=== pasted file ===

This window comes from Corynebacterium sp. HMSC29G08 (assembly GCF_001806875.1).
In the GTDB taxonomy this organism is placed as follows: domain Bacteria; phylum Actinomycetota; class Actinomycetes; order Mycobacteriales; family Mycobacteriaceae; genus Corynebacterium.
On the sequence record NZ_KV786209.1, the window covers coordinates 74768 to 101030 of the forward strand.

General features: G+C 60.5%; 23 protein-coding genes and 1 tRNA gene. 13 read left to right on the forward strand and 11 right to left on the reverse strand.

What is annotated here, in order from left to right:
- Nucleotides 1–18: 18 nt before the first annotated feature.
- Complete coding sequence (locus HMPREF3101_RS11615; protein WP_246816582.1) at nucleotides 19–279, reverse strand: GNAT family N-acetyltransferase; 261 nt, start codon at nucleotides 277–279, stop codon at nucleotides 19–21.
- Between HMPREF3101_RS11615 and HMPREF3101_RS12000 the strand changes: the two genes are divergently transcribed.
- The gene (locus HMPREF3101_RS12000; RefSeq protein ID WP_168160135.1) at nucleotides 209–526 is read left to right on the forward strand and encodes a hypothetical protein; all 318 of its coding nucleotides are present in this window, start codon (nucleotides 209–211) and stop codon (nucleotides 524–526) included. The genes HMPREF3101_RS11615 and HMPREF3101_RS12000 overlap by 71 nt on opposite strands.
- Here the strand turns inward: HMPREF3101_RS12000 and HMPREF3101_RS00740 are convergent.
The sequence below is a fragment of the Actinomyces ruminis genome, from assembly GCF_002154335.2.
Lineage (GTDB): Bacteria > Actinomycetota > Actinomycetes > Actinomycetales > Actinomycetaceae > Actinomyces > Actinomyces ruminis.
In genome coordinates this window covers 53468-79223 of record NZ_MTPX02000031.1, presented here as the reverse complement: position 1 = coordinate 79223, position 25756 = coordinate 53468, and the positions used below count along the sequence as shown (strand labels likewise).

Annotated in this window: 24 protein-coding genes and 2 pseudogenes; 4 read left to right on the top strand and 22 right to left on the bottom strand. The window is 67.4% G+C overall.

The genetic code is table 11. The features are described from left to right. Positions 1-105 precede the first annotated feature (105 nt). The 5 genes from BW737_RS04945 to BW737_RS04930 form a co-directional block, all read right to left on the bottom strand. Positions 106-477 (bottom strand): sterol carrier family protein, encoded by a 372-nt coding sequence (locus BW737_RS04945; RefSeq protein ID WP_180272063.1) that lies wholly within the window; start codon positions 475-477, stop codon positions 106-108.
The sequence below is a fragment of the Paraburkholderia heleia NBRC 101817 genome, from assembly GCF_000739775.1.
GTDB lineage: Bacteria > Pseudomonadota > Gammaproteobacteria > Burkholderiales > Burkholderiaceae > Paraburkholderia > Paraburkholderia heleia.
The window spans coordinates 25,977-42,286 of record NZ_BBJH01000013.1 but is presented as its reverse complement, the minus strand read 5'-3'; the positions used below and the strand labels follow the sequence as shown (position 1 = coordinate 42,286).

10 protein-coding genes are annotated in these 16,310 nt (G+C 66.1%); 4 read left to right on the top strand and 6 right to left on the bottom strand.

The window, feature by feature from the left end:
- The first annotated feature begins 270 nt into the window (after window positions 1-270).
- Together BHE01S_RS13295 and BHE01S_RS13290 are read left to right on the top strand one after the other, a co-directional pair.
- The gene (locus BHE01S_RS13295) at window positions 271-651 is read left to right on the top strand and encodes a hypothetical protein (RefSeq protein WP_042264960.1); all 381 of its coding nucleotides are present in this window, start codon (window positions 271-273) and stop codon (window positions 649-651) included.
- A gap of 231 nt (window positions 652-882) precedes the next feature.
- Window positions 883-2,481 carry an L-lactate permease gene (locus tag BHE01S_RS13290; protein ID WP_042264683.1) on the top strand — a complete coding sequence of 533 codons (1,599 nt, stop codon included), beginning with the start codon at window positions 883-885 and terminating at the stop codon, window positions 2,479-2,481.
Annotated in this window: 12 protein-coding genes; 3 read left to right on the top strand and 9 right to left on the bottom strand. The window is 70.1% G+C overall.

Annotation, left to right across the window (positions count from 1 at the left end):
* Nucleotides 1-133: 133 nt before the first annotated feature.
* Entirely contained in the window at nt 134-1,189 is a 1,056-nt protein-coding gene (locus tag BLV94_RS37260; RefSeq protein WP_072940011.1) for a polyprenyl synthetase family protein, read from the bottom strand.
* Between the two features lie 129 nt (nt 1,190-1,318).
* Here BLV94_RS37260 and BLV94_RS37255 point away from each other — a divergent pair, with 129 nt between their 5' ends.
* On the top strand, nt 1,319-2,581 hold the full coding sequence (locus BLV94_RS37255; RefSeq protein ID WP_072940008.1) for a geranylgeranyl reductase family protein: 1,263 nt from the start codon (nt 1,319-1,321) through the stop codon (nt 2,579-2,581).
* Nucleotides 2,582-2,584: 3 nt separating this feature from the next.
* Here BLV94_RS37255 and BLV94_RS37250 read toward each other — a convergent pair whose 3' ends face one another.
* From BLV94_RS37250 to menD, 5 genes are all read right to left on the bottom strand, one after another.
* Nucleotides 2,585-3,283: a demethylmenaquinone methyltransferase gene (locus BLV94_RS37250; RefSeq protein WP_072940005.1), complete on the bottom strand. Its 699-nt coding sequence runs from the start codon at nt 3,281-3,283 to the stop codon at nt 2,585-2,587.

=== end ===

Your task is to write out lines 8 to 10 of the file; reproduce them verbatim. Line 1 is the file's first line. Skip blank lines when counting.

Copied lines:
- Between HMPREF3101_RS11615 and HMPREF3101_RS12000 the strand changes: the two genes are divergently transcribed.
- The gene (locus HMPREF3101_RS12000; RefSeq protein ID WP_168160135.1) at nucleotides 209–526 is read left to right on the forward strand and encodes a hypothetical protein; all 318 of its coding nucleotides are present in this window, start codon (nucleotides 209–211) and stop codon (nucleotides 524–526) included. The genes HMPREF3101_RS11615 and HMPREF3101_RS12000 overlap by 71 nt on opposite strands.
- Here the strand turns inward: HMPREF3101_RS12000 and HMPREF3101_RS00740 are convergent.